Our heritage walking tour of the fort initiated at the reception, where we found the fort photographs. The pictures give one a glimpse of the place before it was converted into a heritage resort. Moving ahead we come across something unique- ‘the Elephant’s dinner plate’. It was here I realized that the main doorway was broad enough for the elephants to pass through.
Elephants were a regular sight in fights and wars all across India. Maharashtra was no different. The wealth of any empire was deduced from the number of elephants the ruler bred. The more the elephants, the wealthier the empire. The Elephant’s Dinner Plate was large enough to accommodate an elephant’s food(mostly jaggery).
Next, we climb up some stairs and reach the jharokha (balcony). This was the observatory place for the generals and the soldiers for keeping watch of the enemy. The fort has tall walls which are tapered on top to make it difficult for the intruders to make a smooth landing on the jharokha. Now, you can peacefully seat yourself and delight in the pleasing view of vast greenery of village Jadhavwadi.
From there we advanced towards the dungeons where the prisoners were kept. There is no light and no windows in these dungeons. Without our phone’s flashlight, it would be pitch black. I confide we were there just for a few minutes
We saunter towards the beautiful kund of the fort, a place designed for water harvesting. This area had to face a lot of droughts. The kund is where water was accumulated for later use. The fort had four tanks and a special lake known as the Mastani lake built for the water storage. The fort has a tunnel which was connected straight to Mastani lake, the one we saw from the Dive Ghat.
Now the Kund has been converted into a swimming pool and thus the guests can take a leisurely dip.
The two trees right in the middle of the pool are applewood tree and neem tree. Both of these trees have high medicinal values.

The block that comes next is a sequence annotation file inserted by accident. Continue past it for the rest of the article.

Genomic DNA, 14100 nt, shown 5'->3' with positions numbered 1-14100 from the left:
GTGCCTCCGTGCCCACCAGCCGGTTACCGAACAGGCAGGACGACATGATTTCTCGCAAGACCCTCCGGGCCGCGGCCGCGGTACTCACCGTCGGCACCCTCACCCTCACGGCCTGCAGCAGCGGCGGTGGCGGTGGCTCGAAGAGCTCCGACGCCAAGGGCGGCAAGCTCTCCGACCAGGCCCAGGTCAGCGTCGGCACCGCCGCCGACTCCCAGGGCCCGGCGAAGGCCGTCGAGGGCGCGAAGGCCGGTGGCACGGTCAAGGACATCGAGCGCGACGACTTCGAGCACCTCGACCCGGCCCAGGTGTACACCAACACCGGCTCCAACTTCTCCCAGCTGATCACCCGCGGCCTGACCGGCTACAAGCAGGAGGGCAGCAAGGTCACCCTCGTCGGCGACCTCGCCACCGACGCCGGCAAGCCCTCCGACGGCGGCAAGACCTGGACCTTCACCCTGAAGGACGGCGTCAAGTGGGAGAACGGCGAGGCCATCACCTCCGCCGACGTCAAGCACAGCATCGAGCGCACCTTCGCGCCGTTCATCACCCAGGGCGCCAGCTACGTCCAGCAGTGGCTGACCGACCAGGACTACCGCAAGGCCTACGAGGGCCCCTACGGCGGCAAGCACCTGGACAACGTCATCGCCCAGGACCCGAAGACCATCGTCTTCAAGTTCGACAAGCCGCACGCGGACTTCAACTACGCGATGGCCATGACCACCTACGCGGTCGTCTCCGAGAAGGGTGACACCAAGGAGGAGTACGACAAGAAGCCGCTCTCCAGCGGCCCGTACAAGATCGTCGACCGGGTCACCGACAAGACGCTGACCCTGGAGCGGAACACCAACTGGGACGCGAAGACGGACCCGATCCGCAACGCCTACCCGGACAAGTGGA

The fort has a huge garden which inhabits various species of birds and you will come across a great variety of trees and flowers. The fort resort has a facility to recycle the water consumed in the resort and use it to water the garden.
The garden area has a beautiful temple of Lord Ganesha made of sandstone.
Our last stop before we headed for the museum was the quarry filled with water and fishes. This place has a bench facing the quarry- an excellent place to refresh and relax after the long stride in the fort. We found sheep grazing on the hill behind the quarry. We could start a trek on the mountain from here but we preferred just sitting in solitude and listening to the birds. Living an urban life, this is something we simply seem to miss out on.
Our final visit was the Museum named as ‘Aai’, it means mother. The entire museum has artifacts that took years to collect. It is a visual treat to see the everyday household items, beautification articles used by yesteryears women, weapons, passenger as well as goods carriages.
My personal favourite is the room with different types of locks, what an amazing collection!
There are 58 rooms available for stay out of which 3 are suites; the Maharaja Suite, the Maharani suite and the Museum Suite, On the top level are the premium hill view rooms, then there are 12 royal tents, 4 neem cottages and 39 rooms of various types. All the rooms are equipped with contemporary luxuries while the whole ambiance is ancient.
To indulge in the real royal sense, the 3 royal suites are the way to go.
There are many activities to indulge in if you are there for a stay. There is pottery making, volleyball, football, badminton, cricket, bullock cart ride, and trekking.
There are many events organized to keep you busy throughout the day and the same is put up in an activity schedule every day. When I visited I came across games organized to play by the resort which is long forgotten by today’s generation being; Gilli danda/ marble/ lagori.
Jadhavgadh fort is an extremely good amalgamation of luxury and heritage. We went for a day trip and there was not a moment of boredom. If you are a person who loves visiting the era gone by and be surrounded with the comfort and luxuries of today’s life, this is the place to be. It is becoming very popular recently owing to its proximity to Pune and Mumbai.